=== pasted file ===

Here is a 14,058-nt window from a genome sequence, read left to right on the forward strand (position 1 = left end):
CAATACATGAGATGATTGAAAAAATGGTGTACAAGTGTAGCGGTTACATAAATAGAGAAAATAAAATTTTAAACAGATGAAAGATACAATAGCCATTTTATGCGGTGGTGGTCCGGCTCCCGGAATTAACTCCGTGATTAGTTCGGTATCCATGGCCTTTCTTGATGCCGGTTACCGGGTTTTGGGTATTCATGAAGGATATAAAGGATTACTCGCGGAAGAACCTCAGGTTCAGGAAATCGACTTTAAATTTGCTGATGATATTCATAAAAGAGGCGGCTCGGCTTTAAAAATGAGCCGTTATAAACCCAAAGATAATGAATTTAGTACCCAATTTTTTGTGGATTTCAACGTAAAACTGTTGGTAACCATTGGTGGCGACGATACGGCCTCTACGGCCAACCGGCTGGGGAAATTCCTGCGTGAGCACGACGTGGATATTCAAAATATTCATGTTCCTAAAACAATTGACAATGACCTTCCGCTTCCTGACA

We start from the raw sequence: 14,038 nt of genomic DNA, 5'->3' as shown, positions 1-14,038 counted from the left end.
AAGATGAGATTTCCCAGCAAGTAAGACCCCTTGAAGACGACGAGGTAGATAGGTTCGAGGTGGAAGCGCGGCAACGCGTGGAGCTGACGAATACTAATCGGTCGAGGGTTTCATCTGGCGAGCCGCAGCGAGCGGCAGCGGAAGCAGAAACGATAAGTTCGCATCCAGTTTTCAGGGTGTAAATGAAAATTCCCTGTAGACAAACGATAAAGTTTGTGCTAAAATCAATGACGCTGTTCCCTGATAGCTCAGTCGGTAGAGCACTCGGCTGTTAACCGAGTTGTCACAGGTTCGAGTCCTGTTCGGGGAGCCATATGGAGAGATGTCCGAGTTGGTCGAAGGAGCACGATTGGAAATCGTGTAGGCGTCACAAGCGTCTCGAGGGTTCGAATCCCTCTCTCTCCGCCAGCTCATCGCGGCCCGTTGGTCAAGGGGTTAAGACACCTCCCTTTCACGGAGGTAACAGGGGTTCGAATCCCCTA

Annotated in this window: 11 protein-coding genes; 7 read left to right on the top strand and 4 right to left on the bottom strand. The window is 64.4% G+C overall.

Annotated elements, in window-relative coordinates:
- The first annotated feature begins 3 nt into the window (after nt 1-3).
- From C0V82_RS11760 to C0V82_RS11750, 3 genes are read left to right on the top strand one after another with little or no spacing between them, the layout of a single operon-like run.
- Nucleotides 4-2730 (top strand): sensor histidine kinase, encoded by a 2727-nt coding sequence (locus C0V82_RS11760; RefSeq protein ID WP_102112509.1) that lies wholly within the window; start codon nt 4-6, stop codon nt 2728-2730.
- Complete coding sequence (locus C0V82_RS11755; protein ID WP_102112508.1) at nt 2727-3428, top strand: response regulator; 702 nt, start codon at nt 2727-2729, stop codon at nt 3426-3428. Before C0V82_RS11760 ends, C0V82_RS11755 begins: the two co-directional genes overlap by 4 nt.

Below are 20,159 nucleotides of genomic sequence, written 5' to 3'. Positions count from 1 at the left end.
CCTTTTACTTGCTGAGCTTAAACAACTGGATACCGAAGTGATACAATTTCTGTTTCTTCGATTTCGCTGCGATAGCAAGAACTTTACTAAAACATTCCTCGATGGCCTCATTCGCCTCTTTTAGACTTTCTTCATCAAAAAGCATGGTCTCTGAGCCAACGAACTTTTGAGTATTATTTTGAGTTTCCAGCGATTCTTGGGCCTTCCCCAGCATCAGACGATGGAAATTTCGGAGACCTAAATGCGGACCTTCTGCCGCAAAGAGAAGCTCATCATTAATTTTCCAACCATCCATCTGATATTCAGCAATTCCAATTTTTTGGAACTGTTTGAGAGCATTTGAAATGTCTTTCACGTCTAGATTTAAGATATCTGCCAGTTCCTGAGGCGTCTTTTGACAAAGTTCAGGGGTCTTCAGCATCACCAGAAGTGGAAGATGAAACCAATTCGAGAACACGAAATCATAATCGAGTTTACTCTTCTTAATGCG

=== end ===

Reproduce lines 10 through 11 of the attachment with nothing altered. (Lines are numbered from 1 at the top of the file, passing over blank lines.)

- Complete coding sequence (locus C0V82_RS11755; protein ID WP_102112508.1) at nt 2727-3428, top strand: response regulator; 702 nt, start codon at nt 2727-2729, stop codon at nt 3426-3428. Before C0V82_RS11760 ends, C0V82_RS11755 begins: the two co-directional genes overlap by 4 nt.

Below are 20,159 nucleotides of genomic sequence, written 5' to 3'. Positions count from 1 at the left end.